Perhaps the most foolish aspect of the NFL's new hiring policies is that it presently stands to serve minority coaches little benefit under its current design. Assuming that racial discrimination on the part of NFL owners or team presidents does indeed exist -- which may be hard to prove considering that almost 70 percent of all NFL players are black -- it's hard to understand how a policy of merely requiring teams to interview minorities accomplishes its desired end; teams currently aren't forced to hire minority candidates, only to interview them. Indeed, the Lions have pointed out that Dallas and Jacksonville avoided fines by granting token interviews to former Minnesota Vikings coach Dennis Green, but opted in the end to hire white coaches.

So we arrive again at my boycott.

It's not all too likely that I stand to gain widespread support for this little cause of mine, even among those in conservative circles. Football has practically surpassed baseball as America's favorite pastime, and convincing men and women of all stripes to resist the excitement of tailgating, beer-drinking, fantasy leagues and gathering with friends around the TV for the weekend rituals that define our autumn and winter months is likely a perfect lesson in futility.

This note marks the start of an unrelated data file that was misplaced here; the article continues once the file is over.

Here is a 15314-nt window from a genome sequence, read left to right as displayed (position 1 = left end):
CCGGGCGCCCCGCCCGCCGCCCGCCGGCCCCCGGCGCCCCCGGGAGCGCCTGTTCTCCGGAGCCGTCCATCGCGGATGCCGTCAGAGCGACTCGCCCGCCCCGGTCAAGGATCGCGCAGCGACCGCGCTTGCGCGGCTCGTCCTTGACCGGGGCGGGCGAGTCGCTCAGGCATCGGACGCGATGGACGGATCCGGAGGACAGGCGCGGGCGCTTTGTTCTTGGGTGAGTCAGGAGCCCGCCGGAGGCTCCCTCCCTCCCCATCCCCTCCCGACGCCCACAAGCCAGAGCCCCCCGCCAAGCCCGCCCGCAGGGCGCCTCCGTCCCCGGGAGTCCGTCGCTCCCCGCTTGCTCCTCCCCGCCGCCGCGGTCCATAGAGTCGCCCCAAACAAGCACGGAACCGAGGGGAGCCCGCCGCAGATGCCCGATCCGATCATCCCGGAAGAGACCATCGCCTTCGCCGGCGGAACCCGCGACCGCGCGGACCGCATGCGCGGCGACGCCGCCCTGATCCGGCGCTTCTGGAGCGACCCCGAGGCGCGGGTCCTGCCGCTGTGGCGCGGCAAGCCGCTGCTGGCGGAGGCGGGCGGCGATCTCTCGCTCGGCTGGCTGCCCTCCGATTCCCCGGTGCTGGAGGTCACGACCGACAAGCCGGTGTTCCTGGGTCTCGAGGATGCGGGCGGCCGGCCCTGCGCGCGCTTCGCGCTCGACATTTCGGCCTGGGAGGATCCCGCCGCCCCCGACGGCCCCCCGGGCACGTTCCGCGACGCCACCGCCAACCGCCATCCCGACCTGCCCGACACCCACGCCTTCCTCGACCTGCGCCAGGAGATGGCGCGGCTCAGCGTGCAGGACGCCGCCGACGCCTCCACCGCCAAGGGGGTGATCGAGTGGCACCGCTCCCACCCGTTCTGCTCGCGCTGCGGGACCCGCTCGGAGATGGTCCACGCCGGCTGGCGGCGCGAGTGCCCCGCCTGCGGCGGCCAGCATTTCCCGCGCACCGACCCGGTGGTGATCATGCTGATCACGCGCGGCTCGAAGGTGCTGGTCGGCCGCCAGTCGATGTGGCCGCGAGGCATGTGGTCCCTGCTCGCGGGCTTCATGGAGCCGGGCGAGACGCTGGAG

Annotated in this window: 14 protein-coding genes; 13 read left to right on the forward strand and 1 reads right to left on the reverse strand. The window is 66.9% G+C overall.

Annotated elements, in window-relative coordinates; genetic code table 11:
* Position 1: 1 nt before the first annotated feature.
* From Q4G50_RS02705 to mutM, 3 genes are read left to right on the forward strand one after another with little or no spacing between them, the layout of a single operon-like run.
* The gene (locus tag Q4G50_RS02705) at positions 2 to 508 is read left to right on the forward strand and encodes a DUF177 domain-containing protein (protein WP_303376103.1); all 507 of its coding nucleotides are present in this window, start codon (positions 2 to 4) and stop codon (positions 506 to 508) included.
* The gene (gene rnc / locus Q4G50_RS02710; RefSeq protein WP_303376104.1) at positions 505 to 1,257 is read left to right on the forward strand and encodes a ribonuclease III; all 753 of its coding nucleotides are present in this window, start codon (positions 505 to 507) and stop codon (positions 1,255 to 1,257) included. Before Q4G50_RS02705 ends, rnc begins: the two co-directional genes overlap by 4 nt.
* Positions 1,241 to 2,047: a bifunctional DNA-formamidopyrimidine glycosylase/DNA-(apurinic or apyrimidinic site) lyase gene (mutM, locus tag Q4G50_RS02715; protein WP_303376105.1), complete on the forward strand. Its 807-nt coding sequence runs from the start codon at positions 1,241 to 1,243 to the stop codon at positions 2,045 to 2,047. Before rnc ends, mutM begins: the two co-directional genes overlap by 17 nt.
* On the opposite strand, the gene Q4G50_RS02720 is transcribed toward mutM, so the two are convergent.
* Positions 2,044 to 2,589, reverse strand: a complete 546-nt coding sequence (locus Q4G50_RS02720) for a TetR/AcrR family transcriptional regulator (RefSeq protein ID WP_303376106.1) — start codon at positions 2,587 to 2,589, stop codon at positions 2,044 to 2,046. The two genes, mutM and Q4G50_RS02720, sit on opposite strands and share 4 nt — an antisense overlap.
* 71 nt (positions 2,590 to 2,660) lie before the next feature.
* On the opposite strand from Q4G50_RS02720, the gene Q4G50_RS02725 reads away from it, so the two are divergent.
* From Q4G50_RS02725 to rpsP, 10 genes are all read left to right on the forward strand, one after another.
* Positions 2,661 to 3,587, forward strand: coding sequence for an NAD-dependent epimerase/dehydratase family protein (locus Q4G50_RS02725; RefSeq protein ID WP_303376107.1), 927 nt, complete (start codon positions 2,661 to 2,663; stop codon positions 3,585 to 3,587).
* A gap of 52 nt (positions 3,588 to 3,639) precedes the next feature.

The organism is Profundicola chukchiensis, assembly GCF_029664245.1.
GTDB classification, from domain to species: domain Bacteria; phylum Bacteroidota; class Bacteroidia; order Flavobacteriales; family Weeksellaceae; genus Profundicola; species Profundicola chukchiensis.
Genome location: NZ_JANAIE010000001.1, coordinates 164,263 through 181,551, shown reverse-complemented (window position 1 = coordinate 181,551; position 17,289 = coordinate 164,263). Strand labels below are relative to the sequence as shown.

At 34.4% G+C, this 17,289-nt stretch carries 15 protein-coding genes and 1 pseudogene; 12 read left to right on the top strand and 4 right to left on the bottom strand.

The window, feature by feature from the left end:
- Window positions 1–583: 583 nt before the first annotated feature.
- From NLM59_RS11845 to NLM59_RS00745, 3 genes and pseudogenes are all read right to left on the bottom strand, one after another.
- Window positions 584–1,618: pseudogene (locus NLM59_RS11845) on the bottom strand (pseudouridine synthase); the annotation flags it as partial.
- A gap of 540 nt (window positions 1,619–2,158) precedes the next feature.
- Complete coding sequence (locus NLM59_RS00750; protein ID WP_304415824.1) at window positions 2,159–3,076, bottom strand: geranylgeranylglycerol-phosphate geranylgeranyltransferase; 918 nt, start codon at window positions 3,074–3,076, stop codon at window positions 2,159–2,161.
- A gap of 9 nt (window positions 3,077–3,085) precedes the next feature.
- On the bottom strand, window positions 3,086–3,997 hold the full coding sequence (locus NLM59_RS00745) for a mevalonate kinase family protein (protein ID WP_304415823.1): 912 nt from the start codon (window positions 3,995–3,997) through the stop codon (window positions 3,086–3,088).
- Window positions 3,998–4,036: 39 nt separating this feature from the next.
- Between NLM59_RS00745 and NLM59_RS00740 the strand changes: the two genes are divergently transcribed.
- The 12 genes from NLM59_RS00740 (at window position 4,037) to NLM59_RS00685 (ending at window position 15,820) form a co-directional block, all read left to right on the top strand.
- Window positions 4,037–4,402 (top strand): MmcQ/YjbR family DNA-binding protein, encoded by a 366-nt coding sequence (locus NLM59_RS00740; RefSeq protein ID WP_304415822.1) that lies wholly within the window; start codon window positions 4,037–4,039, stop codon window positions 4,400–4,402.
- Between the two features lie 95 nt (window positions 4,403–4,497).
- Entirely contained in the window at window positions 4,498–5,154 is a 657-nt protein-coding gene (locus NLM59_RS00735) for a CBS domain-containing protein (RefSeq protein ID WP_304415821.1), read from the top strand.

But that's the point. My decision to engage in this protest didn't come easily. For years I've anticipated the start of football season, but I am fully disheartened that a profession solely defined by meritorious achievement could listlessly fall victim to demagogues concerned more with lining their own pockets than actually lining the sidelines of football fields with more minority coaches.

In the present climate, how long will it be before a jilted football coach enlists the services of a Mr. Cochran because he claims he should have been hired, or shouldn't have been fired? Are we going to see "minimum service requirements" for teams that decide to hire minority coaches, or will they be allowed to hire and fire them like they would any white coach? Most disturbingly, will even black coaches want this program, potentially scoffing at not really knowing whether they were best qualified for their coaching assignments, or whether Whitey just threw them a bone to appease a timid football commissioner?

All of this makes for more divisive times ahead, not less. One might wonder why it's so readily assumed that black activists automatically have the best interests of other blacks in mind, but there is practically no dissent or outcry from NFL associates on this matter. Surely they can't all agree with this new policy.

We will never be able to have constructive discussions about race in this country if we're more worried about being called racists by questioning the intentions of minority leaders than we are with doing what is right. It's time for Americans to put an end to racial polarization and start acting like we're all on the same team.

We could start by giving Matt Millen his money back. But until that day comes, for me the NFL will simply represent business as usual, not the intense competition and excitement of years past. It can obviously get by without me.

Trevor Bothwell is editor of The Right Report. He can be contacted at bothwell@therightreport.com.